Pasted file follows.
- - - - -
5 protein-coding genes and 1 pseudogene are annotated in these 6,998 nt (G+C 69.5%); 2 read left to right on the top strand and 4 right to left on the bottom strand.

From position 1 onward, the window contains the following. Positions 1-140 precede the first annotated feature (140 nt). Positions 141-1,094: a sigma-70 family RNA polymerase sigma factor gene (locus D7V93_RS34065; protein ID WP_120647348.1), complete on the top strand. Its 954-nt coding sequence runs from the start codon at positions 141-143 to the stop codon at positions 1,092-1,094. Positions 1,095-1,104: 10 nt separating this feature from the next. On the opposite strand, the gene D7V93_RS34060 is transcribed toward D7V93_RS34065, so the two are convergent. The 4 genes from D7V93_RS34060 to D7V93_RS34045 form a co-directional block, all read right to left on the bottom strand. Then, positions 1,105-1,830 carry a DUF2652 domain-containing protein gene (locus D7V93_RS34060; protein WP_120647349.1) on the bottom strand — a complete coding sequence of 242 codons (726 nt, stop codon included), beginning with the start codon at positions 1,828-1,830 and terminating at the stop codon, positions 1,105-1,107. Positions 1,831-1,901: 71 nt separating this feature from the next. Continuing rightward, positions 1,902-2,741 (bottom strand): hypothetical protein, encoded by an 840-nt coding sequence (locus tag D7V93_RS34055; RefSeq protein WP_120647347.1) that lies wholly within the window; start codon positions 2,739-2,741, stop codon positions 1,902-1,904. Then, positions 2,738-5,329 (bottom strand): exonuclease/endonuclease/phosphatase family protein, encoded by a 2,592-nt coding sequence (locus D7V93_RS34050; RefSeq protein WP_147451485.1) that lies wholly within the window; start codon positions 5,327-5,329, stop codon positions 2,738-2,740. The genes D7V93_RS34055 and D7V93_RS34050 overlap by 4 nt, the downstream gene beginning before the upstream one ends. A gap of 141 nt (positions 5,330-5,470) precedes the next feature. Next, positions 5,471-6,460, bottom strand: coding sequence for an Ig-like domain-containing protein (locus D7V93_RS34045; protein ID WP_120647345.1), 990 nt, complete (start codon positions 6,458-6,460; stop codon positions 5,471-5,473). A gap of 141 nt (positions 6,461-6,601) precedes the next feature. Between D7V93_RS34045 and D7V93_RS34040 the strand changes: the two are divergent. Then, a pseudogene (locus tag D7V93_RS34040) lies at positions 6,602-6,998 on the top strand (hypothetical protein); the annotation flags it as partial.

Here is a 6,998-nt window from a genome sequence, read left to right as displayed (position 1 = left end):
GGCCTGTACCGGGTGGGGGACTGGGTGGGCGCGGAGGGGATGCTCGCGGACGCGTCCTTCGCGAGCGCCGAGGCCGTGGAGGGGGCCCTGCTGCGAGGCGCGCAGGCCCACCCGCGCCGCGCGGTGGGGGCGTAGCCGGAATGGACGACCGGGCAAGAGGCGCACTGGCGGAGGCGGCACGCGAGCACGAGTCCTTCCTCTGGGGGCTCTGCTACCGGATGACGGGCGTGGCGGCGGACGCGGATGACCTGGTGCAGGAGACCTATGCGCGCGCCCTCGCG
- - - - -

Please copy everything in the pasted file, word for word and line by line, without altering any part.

5 protein-coding genes and 1 pseudogene are annotated in these 6,998 nt (G+C 69.5%); 2 read left to right on the top strand and 4 right to left on the bottom strand.

From position 1 onward, the window contains the following. Positions 1-140 precede the first annotated feature (140 nt). Positions 141-1,094: a sigma-70 family RNA polymerase sigma factor gene (locus D7V93_RS34065; protein ID WP_120647348.1), complete on the top strand. Its 954-nt coding sequence runs from the start codon at positions 141-143 to the stop codon at positions 1,092-1,094. Positions 1,095-1,104: 10 nt separating this feature from the next. On the opposite strand, the gene D7V93_RS34060 is transcribed toward D7V93_RS34065, so the two are convergent. The 4 genes from D7V93_RS34060 to D7V93_RS34045 form a co-directional block, all read right to left on the bottom strand. Then, positions 1,105-1,830 carry a DUF2652 domain-containing protein gene (locus D7V93_RS34060; protein WP_120647349.1) on the bottom strand — a complete coding sequence of 242 codons (726 nt, stop codon included), beginning with the start codon at positions 1,828-1,830 and terminating at the stop codon, positions 1,105-1,107. Positions 1,831-1,901: 71 nt separating this feature from the next. Continuing rightward, positions 1,902-2,741 (bottom strand): hypothetical protein, encoded by an 840-nt coding sequence (locus tag D7V93_RS34055; RefSeq protein WP_120647347.1) that lies wholly within the window; start codon positions 2,739-2,741, stop codon positions 1,902-1,904. Then, positions 2,738-5,329 (bottom strand): exonuclease/endonuclease/phosphatase family protein, encoded by a 2,592-nt coding sequence (locus D7V93_RS34050; RefSeq protein WP_147451485.1) that lies wholly within the window; start codon positions 5,327-5,329, stop codon positions 2,738-2,740. The genes D7V93_RS34055 and D7V93_RS34050 overlap by 4 nt, the downstream gene beginning before the upstream one ends. A gap of 141 nt (positions 5,330-5,470) precedes the next feature. Next, positions 5,471-6,460, bottom strand: coding sequence for an Ig-like domain-containing protein (locus D7V93_RS34045; protein ID WP_120647345.1), 990 nt, complete (start codon positions 6,458-6,460; stop codon positions 5,471-5,473). A gap of 141 nt (positions 6,461-6,601) precedes the next feature. Between D7V93_RS34045 and D7V93_RS34040 the strand changes: the two are divergent. Then, a pseudogene (locus tag D7V93_RS34040) lies at positions 6,602-6,998 on the top strand (hypothetical protein); the annotation flags it as partial.

Here is a 6,998-nt window from a genome sequence, read left to right as displayed (position 1 = left end):
GGCCTGTACCGGGTGGGGGACTGGGTGGGCGCGGAGGGGATGCTCGCGGACGCGTCCTTCGCGAGCGCCGAGGCCGTGGAGGGGGCCCTGCTGCGAGGCGCGCAGGCCCACCCGCGCCGCGCGGTGGGGGCGTAGCCGGAATGGACGACCGGGCAAGAGGCGCACTGGCGGAGGCGGCACGCGAGCACGAGTCCTTCCTCTGGGGGCTCTGCTACCGGATGACGGGCGTGGCGGCGGACGCGGATGACCTGGTGCAGGAGACCTATGCGCGCGCCCTCGCG